History of Dutch Reformed Education in America

Dear Reader,

This is part of an ongoing series in search of a reformed philosophy theology of education. You can find all the posts here.

In recent weeks, we have looked at the history of Christian education from a fairly broad perspective (see this most recent post). Today I’d like to focus in on how education played out in Dutch Reformed circles in America. I am basing this discussion primarily on the chapter entitled “The Roots of the Calvinistic Day School Movement” from Donald Oppewal’s book A Reformed Christian Perspective on Education (Grand Rapid: ChapBooks Press, 2011; see also this earlier post on Oppewal). Though no date is given, this article seems to have originally been published around 1960 so it is not the most up-to-date and does not, for instance, take into account the modern homeshcooling movement which would then have been in its infancy at best.

A particular interest of Oppewal’s, and a topic he returns to throughout this book, is where educational authority resides. In an earlier chapter, he laid out three possible models of authority: individualistic, collective, and pluralistic. In the individual model, authority for education rests in each parent (or couple, one would assume). In the collective model, there is one body that controls education, usually the state but in various times and places perhaps the church. In the pluralistic model, there are multiple sources of authority within one society so that the state may run schools but churches may also do so and presumably parents may choose to homeschool as well (pp. 5ff) [1]. Oppewal’s contention is that it is this last, pluralistic model which best fits a democratic society in which minorty views are still valued as integral to the overall political process (p. 93).

In looking at how Calvinists from the Netherlands and their descendants structured their schools, the issue of authority is again key. Many of these people orginally emigrated to the United States in 1847 specifically for educational reasons. They sought to educate their children apart from state control.  As new groups came, so did new ideas. Beginning around 1870, a new Calvinistic revival under the leadership of Abraham Kuyper brought the concept of sphere sovereignty. The basic idea is that God has given authority in various areas to various institutions each of which answers to Him. Thus the state has authority in certain areas but the church in others. Education was considered a separate sphere, subject to neither the state nor the church. The end result was that the school was seen as a separate institution, subject to neither, but under the control of a parent collective (pp. 100-101).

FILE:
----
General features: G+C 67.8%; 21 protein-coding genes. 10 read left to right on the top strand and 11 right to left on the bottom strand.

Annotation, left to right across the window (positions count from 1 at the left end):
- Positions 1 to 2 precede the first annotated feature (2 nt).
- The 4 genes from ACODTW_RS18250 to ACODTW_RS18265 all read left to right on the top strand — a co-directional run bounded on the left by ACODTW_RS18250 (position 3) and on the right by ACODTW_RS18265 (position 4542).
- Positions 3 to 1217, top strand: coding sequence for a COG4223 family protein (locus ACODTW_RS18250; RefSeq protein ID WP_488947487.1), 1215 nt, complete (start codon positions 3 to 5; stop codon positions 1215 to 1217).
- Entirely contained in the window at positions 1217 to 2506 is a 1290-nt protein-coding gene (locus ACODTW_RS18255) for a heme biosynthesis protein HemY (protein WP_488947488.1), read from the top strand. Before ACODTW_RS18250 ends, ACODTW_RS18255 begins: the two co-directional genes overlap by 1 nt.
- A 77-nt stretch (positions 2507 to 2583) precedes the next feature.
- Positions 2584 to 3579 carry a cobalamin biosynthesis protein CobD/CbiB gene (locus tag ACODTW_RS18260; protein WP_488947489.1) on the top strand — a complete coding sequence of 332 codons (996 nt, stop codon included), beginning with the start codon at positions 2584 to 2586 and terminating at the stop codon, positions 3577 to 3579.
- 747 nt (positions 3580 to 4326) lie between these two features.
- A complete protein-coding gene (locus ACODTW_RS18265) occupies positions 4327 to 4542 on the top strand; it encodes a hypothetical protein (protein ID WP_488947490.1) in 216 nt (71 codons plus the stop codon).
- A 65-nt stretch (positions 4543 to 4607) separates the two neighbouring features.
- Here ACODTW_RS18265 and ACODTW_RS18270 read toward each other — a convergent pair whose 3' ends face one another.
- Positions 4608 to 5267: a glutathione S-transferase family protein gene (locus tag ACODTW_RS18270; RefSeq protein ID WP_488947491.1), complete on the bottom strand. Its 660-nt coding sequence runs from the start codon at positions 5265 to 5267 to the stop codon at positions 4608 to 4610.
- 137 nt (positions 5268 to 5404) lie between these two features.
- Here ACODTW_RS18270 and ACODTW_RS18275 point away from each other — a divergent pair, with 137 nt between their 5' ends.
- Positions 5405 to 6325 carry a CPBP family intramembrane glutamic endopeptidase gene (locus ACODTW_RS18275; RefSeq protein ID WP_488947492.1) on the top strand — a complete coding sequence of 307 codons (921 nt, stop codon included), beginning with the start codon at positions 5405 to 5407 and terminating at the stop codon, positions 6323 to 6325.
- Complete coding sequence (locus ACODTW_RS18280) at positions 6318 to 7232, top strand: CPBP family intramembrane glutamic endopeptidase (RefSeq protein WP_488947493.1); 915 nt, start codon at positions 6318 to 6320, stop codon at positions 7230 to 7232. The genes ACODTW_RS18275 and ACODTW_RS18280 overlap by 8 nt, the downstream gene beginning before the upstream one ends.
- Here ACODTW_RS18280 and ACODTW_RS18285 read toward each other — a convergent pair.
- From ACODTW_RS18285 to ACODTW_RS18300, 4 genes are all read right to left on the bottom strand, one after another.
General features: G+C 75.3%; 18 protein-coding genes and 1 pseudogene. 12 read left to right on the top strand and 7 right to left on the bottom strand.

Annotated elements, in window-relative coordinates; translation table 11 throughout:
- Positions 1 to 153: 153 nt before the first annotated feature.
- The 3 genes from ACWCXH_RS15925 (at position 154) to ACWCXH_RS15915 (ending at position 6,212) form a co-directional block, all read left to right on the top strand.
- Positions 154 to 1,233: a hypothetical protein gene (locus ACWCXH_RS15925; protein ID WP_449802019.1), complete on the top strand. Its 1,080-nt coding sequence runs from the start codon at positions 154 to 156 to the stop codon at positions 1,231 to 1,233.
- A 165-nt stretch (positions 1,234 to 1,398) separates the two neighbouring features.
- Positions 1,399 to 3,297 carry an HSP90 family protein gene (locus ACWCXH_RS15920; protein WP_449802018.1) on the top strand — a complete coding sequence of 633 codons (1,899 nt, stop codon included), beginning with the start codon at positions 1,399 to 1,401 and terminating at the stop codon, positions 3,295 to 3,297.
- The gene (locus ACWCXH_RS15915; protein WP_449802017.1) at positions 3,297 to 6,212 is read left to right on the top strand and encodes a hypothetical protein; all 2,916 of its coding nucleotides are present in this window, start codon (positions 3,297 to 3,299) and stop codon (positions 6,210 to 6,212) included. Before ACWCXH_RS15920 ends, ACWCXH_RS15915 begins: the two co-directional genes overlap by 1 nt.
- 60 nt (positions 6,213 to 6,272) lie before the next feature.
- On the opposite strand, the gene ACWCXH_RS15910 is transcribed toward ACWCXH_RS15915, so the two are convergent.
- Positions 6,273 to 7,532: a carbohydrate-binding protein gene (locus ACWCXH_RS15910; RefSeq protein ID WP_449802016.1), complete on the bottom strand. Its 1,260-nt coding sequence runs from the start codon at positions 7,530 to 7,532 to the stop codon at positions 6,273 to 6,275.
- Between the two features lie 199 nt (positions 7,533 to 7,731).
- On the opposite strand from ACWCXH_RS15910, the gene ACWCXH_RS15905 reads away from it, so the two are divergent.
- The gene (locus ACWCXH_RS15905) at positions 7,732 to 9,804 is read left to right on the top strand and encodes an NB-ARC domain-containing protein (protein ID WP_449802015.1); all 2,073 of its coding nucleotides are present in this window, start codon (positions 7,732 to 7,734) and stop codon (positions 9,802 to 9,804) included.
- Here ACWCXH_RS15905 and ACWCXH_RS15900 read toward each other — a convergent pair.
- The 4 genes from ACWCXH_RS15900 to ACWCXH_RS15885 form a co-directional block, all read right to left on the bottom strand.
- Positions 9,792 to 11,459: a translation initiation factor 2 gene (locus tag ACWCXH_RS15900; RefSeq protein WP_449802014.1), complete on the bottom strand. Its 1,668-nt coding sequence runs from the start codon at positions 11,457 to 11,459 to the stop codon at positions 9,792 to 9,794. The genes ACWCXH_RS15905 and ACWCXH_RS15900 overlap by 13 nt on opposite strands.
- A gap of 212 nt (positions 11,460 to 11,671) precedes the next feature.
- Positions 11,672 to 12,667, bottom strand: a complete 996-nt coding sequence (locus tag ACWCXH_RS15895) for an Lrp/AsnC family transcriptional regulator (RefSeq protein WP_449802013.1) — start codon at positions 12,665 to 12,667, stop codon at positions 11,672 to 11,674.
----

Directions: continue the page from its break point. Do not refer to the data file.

In 1857 the Christian Reformed Church seceded from the Dutch Reformed Church in America. Their concern was for doctrininal purity. With this came a suspicion of the world and an interest in establishing church-run schools. Kuyper’s influence was also felt, however, and there was always a tension between parochial (church-run) and parent-run schools. Closely tied to the issue of authority was the matter of creeds. Those who favored parochial schools tended to require schools to adhere to strict confessional standards. Those who favored independent schools argued for a more broadly-defined reformed base not tied to the historic confessions. Covenant theology was also used as an argument on the church side. The line of thinking being that as children were included in the covenant and therefore in the church’s ministry, their education was the church’s concern (p. 170).